# Dirichlet Process

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## References

### 2009

• (Wikipedia, 2009) ⇒ http://en.wikipedia.org/wiki/Dirichlet_process
• In probability theory, a Dirichlet process over a set $\displaystyle{ S }$ is a stochastic process whose sample path is a probability distribution on S. The finite dimensional distributions are from the Dirichlet distribution: If $\displaystyle{ M }$ is a finite measure on $\displaystyle{ S }$ and $\displaystyle{ X }$ is a random distribution drawn from a Dirichlet process, written as: $\displaystyle{ X \sim \mathrm{DP}\left(M\right) }$ then for any partition of $\displaystyle{ S }$, say $\displaystyle{ \left\{B_i\right\}_{i=1}^{n} }$, we have that $\displaystyle{ \left(X\left(B_1\right),\dots,X\left(B_n\right)\right) \sim \mathrm{Dirichlet}\left(M\left(B_1\right),\dots,M\left(B_n\right)\right) }$

### 1994

• (Sethuraman, 1994) ⇒ J. Sethuraman. (1994). “A Constructive Definition of Dirichlet Priors." Statistica Sinica, 4.

### 1973

• (Ferfuson, 1973) ⇒ Thomas Ferguson. (1973). “Bayesian Analysis of Some Nonparametric Problems.” In: Annals of Statistics 1 (2) doi:10.1214/aos/1176342360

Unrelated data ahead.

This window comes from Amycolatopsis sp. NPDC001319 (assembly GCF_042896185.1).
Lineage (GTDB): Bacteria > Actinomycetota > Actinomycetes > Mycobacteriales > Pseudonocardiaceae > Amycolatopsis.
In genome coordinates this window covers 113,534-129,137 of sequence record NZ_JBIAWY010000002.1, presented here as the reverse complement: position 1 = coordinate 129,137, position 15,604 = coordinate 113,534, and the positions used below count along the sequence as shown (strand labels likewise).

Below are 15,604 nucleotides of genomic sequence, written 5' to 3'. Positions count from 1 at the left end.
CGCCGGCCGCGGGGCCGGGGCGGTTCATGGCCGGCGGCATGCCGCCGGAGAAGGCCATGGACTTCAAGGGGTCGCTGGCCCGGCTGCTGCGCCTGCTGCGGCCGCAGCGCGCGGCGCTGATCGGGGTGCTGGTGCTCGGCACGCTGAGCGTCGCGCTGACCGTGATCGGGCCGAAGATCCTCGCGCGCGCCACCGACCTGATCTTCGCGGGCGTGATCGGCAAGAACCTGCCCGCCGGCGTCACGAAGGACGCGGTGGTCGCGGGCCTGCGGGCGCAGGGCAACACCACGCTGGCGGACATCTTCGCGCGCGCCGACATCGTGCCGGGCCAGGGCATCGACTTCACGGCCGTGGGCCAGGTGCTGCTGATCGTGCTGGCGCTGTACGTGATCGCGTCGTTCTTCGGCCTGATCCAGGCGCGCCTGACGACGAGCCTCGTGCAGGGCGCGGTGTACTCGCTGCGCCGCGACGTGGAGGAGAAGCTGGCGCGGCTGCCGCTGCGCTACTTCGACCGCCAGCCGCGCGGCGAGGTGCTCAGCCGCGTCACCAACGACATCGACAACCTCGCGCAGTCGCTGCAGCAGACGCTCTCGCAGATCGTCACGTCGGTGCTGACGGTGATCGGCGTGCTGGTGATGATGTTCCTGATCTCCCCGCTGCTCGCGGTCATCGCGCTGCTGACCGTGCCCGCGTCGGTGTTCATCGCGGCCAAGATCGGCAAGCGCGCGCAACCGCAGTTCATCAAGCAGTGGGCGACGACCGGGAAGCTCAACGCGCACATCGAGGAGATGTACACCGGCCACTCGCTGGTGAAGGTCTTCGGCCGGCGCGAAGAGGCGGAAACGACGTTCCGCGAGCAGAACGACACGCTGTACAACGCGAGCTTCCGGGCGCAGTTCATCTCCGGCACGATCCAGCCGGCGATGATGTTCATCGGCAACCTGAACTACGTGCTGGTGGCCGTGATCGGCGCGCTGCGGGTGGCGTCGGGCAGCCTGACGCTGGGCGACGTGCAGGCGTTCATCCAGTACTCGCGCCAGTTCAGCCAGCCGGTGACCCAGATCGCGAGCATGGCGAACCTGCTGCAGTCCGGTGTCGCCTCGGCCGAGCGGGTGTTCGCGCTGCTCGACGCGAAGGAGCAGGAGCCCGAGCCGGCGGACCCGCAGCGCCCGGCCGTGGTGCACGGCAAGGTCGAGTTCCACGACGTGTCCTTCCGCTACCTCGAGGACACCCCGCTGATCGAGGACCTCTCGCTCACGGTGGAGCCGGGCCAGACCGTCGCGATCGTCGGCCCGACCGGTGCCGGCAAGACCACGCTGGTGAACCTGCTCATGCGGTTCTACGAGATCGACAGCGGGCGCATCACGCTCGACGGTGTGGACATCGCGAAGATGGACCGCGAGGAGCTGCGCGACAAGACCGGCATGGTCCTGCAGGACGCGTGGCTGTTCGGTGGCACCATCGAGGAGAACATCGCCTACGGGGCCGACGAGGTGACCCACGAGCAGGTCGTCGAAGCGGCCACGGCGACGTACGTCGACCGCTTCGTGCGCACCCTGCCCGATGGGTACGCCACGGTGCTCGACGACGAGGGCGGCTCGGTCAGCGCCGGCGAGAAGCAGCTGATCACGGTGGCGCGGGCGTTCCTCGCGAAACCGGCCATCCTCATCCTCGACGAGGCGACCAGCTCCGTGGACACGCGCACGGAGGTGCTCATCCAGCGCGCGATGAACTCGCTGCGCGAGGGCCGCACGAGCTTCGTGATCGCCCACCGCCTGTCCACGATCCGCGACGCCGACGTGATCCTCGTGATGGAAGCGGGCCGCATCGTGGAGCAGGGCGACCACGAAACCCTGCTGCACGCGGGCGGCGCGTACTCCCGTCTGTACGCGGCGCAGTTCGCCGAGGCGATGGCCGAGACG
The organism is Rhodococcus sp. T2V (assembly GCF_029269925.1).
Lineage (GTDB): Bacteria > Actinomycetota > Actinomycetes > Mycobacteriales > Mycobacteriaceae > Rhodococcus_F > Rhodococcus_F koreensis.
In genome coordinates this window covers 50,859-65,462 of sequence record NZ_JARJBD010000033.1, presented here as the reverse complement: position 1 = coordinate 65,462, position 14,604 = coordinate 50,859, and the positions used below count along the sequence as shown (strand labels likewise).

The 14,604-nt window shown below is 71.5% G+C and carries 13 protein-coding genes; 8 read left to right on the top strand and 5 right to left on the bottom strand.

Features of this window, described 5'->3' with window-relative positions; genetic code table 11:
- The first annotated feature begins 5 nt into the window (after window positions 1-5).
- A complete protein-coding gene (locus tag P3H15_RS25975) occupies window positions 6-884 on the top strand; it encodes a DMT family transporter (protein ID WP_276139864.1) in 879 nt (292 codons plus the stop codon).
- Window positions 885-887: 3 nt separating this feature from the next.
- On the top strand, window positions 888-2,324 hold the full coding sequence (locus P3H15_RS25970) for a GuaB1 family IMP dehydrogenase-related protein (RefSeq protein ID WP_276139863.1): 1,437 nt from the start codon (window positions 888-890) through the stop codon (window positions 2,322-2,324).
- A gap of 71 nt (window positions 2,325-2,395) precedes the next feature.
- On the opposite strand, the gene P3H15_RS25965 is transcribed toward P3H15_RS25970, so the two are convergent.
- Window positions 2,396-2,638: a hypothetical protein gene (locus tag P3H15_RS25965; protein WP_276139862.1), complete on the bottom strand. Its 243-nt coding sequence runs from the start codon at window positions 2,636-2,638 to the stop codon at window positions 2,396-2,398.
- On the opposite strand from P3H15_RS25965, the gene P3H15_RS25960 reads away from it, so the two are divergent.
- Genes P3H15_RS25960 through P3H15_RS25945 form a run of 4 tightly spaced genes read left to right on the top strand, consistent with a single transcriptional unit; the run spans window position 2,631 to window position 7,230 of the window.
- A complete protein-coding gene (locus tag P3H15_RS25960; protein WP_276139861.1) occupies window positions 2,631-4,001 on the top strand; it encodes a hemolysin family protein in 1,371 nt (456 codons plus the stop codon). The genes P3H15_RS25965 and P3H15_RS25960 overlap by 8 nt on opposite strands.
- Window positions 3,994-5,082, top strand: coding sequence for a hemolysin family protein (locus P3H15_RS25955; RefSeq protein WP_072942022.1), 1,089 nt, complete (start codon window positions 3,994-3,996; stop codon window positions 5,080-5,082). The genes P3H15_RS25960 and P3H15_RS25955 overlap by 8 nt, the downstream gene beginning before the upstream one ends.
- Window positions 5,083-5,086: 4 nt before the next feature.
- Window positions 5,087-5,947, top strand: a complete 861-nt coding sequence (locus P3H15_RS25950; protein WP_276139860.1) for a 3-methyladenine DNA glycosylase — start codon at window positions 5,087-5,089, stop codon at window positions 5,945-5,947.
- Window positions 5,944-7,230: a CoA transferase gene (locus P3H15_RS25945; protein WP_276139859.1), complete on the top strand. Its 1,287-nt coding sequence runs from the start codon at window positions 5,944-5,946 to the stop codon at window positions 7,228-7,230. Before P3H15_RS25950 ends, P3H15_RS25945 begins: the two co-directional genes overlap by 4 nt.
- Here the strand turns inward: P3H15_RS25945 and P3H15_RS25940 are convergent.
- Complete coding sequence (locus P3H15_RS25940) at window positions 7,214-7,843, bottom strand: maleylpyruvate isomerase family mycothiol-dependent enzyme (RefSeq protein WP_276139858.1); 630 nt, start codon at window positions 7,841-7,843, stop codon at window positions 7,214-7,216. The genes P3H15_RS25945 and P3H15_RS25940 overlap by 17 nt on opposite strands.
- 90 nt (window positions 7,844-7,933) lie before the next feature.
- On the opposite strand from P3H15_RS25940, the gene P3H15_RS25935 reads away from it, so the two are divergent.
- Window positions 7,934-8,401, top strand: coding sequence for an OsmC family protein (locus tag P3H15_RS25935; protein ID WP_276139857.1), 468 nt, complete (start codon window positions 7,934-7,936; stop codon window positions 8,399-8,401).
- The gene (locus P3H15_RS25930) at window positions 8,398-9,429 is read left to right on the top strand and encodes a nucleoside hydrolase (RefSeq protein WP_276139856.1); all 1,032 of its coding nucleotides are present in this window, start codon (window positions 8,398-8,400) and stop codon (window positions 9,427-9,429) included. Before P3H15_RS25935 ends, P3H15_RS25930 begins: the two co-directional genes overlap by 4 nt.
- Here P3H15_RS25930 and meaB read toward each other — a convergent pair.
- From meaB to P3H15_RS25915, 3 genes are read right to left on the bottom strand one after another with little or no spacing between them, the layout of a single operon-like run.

• ABSTRACT: The Bayesian approach to statistical problems, though fruitful in many ways, has been rather unsuccessful in treating nonparametric problems. This is due primarily to the difficulty in finding workable prior distributions on the parameter space, which in nonparametric ploblems is taken to be a set of probability distributions on a given sample space. There are two desirable properties of a prior distribution for nonparametric problems. (I) The support of the prior distribution should be large--with respect to some suitable topology on the space of probability distributions on the sample space. (II) Posterior distributions given a sample of observations from the true probability distribution should be manageable analytically. These properties are antagonistic in the sense that one may be obtained at the expense of the other. This paper presents a class of prior distributions, called Dirichlet process priors, broad in the sense of (I), for which (II) is realized, and for which treatment of many nonparametric statistical problems may be carried out, yielding results that are comparable to the classical theory.